Real Property Update: November 2017

13th November 2017

Editors Comment

Kerry Bretherton QC

In this edition, I consider whether a right to park can be an easement. This issue has been the subject of some interesting discussions during a series of talks on ‘parking law’ which my colleague Gemma de Cordova and I have given recently. The talk covers a range of other matters relevant to parking, and if you are interested hearing it please contact Billy Forecast.

I propose to depart from my usual practice of including comments from the directories about the author of the article as it would be excruciating to do so in relation to myself, and, instead focus upon the contribution from the junior member of chambers. We have been delighted that Sam Madge-Wyld joined Chambers this year, who is rightly described by Chambers & Partners as “very technically able” “extremely confident and very impressive” and by Legal 500 as “A great barrister all round…”. Sam considers five real property cases which were reported in October 2017.

Can a right to park be an easement?

Parking is a hot topic! There have been an extraordinary number of cases involving parking disputes over the last few decades, almost certainly because the absence of a right to park can substantially reduce the value of both commercial and residential land.

In Copeland v Greenhalf [1952] 1 Ch. 488 Upjohn J considered that a claim which amounted to the whole beneficial use of land was not an easement and, to succeed, must amount to a successful claim for possession by reason of adverse possession. As pointed out by Lord Neuberger in Moncrieff v Jamieson [2007] UKHL 42; [2007] 1 W.L.R. 2620 at §135 this has been relied upon in a number of cases to suggest that the right to park cannot be an easement. In London & Blenheim Estates Ltd v Ladbroke Retail Parks Ltd [1992] 1 WLR 1278 the Deputy Judge rejected an argument that Copeland v Greenhalf was wrongly decided and his decision was affirmed on appeal at [1994] 1 W.L.R. 31.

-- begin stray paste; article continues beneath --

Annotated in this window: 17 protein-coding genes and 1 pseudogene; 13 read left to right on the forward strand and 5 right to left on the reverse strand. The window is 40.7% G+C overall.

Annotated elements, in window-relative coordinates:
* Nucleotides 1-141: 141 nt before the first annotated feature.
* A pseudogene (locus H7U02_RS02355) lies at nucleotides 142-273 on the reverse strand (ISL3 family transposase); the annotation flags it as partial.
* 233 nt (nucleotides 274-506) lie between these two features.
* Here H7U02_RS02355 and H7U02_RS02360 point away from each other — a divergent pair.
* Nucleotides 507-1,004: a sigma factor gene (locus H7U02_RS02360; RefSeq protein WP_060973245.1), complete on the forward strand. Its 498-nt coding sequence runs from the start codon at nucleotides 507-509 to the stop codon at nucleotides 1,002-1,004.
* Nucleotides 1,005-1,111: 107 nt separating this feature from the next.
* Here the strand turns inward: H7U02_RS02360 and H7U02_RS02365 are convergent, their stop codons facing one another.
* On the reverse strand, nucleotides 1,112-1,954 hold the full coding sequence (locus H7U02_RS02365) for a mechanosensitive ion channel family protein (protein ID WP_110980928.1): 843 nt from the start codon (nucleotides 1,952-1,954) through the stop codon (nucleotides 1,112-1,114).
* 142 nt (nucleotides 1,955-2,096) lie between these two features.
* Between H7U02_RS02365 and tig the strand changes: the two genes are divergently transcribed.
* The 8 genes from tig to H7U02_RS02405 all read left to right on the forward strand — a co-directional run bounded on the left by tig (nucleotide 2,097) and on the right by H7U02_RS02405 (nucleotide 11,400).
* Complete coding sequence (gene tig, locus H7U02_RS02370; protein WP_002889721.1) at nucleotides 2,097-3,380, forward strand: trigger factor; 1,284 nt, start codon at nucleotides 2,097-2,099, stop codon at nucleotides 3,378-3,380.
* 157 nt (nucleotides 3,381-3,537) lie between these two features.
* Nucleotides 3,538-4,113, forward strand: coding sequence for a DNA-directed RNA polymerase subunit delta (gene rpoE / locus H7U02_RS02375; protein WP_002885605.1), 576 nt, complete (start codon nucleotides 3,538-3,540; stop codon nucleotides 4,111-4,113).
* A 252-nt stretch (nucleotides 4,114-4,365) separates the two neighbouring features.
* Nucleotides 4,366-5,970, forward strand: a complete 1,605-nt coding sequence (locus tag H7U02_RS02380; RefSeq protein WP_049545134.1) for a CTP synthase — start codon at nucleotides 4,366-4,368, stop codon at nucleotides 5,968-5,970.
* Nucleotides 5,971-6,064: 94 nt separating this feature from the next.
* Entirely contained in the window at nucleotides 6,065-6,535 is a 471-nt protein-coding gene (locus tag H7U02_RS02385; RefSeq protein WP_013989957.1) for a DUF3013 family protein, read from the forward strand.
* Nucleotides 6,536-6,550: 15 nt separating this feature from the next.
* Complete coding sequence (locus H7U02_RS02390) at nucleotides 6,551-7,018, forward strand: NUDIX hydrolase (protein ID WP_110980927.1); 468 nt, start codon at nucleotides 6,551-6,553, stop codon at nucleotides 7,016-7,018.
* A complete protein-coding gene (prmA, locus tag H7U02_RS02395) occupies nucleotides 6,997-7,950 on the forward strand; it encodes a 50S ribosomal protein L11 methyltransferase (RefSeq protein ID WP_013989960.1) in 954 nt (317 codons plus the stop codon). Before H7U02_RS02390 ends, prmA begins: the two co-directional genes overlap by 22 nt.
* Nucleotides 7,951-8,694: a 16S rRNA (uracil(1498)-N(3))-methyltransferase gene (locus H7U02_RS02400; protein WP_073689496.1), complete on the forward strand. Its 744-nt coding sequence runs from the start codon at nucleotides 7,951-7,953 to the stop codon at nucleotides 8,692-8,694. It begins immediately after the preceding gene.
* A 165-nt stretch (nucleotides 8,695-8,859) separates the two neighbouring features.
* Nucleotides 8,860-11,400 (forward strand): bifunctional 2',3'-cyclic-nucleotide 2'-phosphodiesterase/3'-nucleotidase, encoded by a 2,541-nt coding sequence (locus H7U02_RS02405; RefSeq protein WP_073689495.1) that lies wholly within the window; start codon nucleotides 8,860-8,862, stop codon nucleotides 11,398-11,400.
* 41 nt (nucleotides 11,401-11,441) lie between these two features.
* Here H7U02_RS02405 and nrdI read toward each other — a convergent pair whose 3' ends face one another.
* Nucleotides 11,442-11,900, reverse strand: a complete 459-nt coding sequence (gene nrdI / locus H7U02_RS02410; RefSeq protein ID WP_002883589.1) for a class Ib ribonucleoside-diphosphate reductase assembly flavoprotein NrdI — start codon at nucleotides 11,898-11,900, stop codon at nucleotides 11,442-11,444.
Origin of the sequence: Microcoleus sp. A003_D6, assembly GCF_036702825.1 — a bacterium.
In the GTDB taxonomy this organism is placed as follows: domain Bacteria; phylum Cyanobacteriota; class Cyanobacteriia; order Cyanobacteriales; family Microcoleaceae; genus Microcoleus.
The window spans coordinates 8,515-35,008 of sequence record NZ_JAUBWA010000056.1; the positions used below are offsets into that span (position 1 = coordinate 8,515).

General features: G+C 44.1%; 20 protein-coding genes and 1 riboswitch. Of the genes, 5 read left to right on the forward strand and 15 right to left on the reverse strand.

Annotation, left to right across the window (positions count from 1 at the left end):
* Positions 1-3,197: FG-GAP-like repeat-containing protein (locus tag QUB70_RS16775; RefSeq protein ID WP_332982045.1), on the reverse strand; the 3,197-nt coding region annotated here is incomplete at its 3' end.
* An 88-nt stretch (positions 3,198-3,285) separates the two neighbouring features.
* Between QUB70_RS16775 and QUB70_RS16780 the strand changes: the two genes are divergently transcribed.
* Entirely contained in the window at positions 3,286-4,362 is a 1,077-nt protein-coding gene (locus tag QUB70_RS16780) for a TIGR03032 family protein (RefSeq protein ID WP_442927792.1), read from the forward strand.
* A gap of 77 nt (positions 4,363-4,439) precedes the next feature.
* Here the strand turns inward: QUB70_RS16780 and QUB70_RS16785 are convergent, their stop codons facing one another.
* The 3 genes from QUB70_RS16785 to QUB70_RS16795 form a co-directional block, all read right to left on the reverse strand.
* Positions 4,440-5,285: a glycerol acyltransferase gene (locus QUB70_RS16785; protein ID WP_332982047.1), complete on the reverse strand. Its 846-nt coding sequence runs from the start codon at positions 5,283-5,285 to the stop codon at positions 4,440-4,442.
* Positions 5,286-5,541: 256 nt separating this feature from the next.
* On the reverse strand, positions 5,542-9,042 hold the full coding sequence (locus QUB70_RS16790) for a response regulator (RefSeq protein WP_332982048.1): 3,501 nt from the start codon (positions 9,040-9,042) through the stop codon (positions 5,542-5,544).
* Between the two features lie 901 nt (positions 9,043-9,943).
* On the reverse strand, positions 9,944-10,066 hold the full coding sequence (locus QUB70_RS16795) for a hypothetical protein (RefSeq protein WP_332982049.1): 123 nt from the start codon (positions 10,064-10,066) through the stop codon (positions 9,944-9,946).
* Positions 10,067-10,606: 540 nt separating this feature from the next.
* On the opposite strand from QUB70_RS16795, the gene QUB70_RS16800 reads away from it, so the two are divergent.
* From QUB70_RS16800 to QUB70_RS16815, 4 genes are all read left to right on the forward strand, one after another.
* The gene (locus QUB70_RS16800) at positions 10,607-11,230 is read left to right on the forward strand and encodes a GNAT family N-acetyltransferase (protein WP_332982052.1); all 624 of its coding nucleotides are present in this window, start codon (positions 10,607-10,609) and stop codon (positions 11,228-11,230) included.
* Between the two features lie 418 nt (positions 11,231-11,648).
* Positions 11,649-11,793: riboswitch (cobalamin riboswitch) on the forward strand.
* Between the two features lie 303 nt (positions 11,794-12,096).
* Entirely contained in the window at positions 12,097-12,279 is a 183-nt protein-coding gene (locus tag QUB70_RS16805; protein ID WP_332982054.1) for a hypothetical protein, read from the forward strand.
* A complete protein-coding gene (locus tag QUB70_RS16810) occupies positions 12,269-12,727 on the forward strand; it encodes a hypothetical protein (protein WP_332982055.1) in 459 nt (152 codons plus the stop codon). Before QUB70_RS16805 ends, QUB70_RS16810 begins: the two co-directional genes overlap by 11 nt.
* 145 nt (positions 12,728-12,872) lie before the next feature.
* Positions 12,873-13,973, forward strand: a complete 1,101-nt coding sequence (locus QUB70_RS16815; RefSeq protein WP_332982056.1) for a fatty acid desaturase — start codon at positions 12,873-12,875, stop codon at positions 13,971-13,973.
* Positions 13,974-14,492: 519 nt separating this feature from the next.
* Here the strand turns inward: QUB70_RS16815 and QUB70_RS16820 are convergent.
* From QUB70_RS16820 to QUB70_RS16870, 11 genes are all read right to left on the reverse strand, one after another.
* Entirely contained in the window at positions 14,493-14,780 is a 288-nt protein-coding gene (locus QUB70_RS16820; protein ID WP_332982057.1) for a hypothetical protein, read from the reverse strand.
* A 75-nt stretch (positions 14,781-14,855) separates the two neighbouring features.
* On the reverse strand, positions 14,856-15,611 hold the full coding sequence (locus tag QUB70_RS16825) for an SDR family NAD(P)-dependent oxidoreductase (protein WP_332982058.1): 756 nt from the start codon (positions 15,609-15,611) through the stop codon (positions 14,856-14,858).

Read the full article here.

November Case Summaries

Doberman v Watson – High Court, Chancery division

The claimants were the freehold owners of land subject to a restrictive covenant prohibiting the erection of more than one dwelling-house on the land. The claimants wished to build another house on their land.

Read the full summary here.

Fitzpatrick v Spencer – High Court, Chancery Division

The claimants purchased land, containing garages and a storage shed, to the rear of a Victorian house, part of which was owned by the defendants. A drain ran from the claimants’ land into the sewerage system under the Victorian house. The claimants demolished the outbuildings and built two new houses on the land.

Read the full summary here.

Pickard v Constable [2017] EWHC 2475 (Ch)

Mrs Pauline Constable was adjudged bankrupt. Her trustees in bankruptcy applied for an order for the sale of her home that she owned jointly with her husband (Mr Constable). Mr Constable, who was 65, adduced evidence that he suffered from myasthenia gravis, which made him unable to walk without the use of a zimmer frame, and that he had insufficient funds to purchase or rent an alternative property. A district judge granted the trustees’ application, but postponed the order for possession until Mr Constable had either died or permanently vacated the property.

Read the full summary here.

Burrows Investment Ltd v Ward Homes Ltd [2017] EWCA Civ 1577

In 2007, Burrows Investment Ltd (“Burrows”) sold Ward Homes Ltd (“Ward”) a plot of land with planning permission for the development of residential units. The sale agreement prohibited Ward from disposing of the land other than where it was permitted by the agreement.

Read the full summary here.

Metropolitan Housing Trust Ltd v RMC FH Co Limited [2017] EWHC 2609 (Ch)

The defendant owned the freehold reversion of a block of flats (“the block”). The claimant was the headlessee. Both parties contended that they enjoyed the benefit of a right to light to certain windows in the block. The headlease provided, amongst other things, that the claimant would not permit an encroachment on the demised premises so as to cause damage, annoyance or inconvenience of the landlord.

Read the full summary here.

Team: Sam Madge-Wyld
Expertise: Real Property


This content is provided free of charge for information purposes only. It does not constitute legal advice and should not be relied on as such. No responsibility for the accuracy and/ or correctness of the information and commentary set out in the article, or for any consequences of relying on it, is assumed or accepted by any member of Chambers or by Chambers as a whole.


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